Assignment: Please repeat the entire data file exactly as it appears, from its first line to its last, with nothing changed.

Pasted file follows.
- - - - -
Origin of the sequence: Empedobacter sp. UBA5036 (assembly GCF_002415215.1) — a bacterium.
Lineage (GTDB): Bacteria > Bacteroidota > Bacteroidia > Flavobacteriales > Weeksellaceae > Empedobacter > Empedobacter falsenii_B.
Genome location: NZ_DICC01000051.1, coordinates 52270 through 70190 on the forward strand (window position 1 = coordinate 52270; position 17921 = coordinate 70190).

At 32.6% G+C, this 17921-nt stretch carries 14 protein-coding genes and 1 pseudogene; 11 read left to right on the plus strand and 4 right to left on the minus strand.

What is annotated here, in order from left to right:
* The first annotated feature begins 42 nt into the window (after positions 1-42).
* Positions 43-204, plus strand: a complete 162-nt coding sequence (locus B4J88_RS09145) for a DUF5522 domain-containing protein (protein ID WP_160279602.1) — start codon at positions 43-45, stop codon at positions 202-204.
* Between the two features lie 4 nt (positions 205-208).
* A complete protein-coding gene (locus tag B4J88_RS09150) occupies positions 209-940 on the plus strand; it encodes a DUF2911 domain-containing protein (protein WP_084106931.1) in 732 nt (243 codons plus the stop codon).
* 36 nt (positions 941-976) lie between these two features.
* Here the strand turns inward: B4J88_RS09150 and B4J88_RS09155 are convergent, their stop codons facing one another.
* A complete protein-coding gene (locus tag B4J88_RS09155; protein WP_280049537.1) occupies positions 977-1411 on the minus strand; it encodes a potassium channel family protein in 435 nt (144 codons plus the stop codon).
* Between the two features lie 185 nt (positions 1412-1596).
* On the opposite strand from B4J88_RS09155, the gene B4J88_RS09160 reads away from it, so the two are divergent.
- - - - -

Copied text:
Origin of the sequence: Empedobacter sp. UBA5036 (assembly GCF_002415215.1) — a bacterium.
Lineage (GTDB): Bacteria > Bacteroidota > Bacteroidia > Flavobacteriales > Weeksellaceae > Empedobacter > Empedobacter falsenii_B.
Genome location: NZ_DICC01000051.1, coordinates 52270 through 70190 on the forward strand (window position 1 = coordinate 52270; position 17921 = coordinate 70190).

At 32.6% G+C, this 17921-nt stretch carries 14 protein-coding genes and 1 pseudogene; 11 read left to right on the plus strand and 4 right to left on the minus strand.

What is annotated here, in order from left to right:
* The first annotated feature begins 42 nt into the window (after positions 1-42).
* Positions 43-204, plus strand: a complete 162-nt coding sequence (locus B4J88_RS09145) for a DUF5522 domain-containing protein (protein ID WP_160279602.1) — start codon at positions 43-45, stop codon at positions 202-204.
* Between the two features lie 4 nt (positions 205-208).
* A complete protein-coding gene (locus tag B4J88_RS09150) occupies positions 209-940 on the plus strand; it encodes a DUF2911 domain-containing protein (protein WP_084106931.1) in 732 nt (243 codons plus the stop codon).
* 36 nt (positions 941-976) lie between these two features.
* Here the strand turns inward: B4J88_RS09150 and B4J88_RS09155 are convergent, their stop codons facing one another.
* A complete protein-coding gene (locus tag B4J88_RS09155; protein WP_280049537.1) occupies positions 977-1411 on the minus strand; it encodes a potassium channel family protein in 435 nt (144 codons plus the stop codon).
* Between the two features lie 185 nt (positions 1412-1596).
* On the opposite strand from B4J88_RS09155, the gene B4J88_RS09160 reads away from it, so the two are divergent.